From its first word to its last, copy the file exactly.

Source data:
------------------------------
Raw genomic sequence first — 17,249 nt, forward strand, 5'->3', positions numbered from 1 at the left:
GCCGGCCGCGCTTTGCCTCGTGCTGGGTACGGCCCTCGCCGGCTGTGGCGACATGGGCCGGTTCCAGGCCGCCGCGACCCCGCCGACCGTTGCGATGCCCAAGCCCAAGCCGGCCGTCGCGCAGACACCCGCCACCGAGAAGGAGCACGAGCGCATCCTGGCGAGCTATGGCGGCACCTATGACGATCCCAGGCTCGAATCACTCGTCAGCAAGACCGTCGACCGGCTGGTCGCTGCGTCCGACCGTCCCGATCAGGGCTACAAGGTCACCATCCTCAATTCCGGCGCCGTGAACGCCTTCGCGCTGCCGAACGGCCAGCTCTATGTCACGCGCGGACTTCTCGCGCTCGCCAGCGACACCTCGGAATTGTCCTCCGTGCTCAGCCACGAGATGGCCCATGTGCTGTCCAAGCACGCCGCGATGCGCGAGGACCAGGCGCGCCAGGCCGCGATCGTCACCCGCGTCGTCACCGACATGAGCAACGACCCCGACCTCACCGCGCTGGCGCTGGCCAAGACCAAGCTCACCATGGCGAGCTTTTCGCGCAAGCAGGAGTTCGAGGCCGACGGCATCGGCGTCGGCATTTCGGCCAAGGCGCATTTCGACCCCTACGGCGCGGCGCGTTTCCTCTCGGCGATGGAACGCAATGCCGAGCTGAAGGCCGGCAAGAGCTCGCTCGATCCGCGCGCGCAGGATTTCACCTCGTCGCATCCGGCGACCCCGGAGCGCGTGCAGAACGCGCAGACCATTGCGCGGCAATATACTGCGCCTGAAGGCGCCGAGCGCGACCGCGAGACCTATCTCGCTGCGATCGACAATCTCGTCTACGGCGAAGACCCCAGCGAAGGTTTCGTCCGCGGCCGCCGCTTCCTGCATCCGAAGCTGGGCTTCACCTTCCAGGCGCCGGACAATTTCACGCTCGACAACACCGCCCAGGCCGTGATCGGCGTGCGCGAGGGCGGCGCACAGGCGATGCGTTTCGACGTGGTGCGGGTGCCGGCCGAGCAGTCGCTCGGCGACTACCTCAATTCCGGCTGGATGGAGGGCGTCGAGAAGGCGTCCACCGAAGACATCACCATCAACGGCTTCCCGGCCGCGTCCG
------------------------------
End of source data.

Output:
Raw genomic sequence first — 17,249 nt, forward strand, 5'->3', positions numbered from 1 at the left:
GCCGGCCGCGCTTTGCCTCGTGCTGGGTACGGCCCTCGCCGGCTGTGGCGACATGGGCCGGTTCCAGGCCGCCGCGACCCCGCCGACCGTTGCGATGCCCAAGCCCAAGCCGGCCGTCGCGCAGACACCCGCCACCGAGAAGGAGCACGAGCGCATCCTGGCGAGCTATGGCGGCACCTATGACGATCCCAGGCTCGAATCACTCGTCAGCAAGACCGTCGACCGGCTGGTCGCTGCGTCCGACCGTCCCGATCAGGGCTACAAGGTCACCATCCTCAATTCCGGCGCCGTGAACGCCTTCGCGCTGCCGAACGGCCAGCTCTATGTCACGCGCGGACTTCTCGCGCTCGCCAGCGACACCTCGGAATTGTCCTCCGTGCTCAGCCACGAGATGGCCCATGTGCTGTCCAAGCACGCCGCGATGCGCGAGGACCAGGCGCGCCAGGCCGCGATCGTCACCCGCGTCGTCACCGACATGAGCAACGACCCCGACCTCACCGCGCTGGCGCTGGCCAAGACCAAGCTCACCATGGCGAGCTTTTCGCGCAAGCAGGAGTTCGAGGCCGACGGCATCGGCGTCGGCATTTCGGCCAAGGCGCATTTCGACCCCTACGGCGCGGCGCGTTTCCTCTCGGCGATGGAACGCAATGCCGAGCTGAAGGCCGGCAAGAGCTCGCTCGATCCGCGCGCGCAGGATTTCACCTCGTCGCATCCGGCGACCCCGGAGCGCGTGCAGAACGCGCAGACCATTGCGCGGCAATATACTGCGCCTGAAGGCGCCGAGCGCGACCGCGAGACCTATCTCGCTGCGATCGACAATCTCGTCTACGGCGAAGACCCCAGCGAAGGTTTCGTCCGCGGCCGCCGCTTCCTGCATCCGAAGCTGGGCTTCACCTTCCAGGCGCCGGACAATTTCACGCTCGACAACACCGCCCAGGCCGTGATCGGCGTGCGCGAGGGCGGCGCACAGGCGATGCGTTTCGACGTGGTGCGGGTGCCGGCCGAGCAGTCGCTCGGCGACTACCTCAATTCCGGCTGGATGGAGGGCGTCGAGAAGGCGTCCACCGAAGACATCACCATCAACGGCTTCCCGGCCGCGTCCG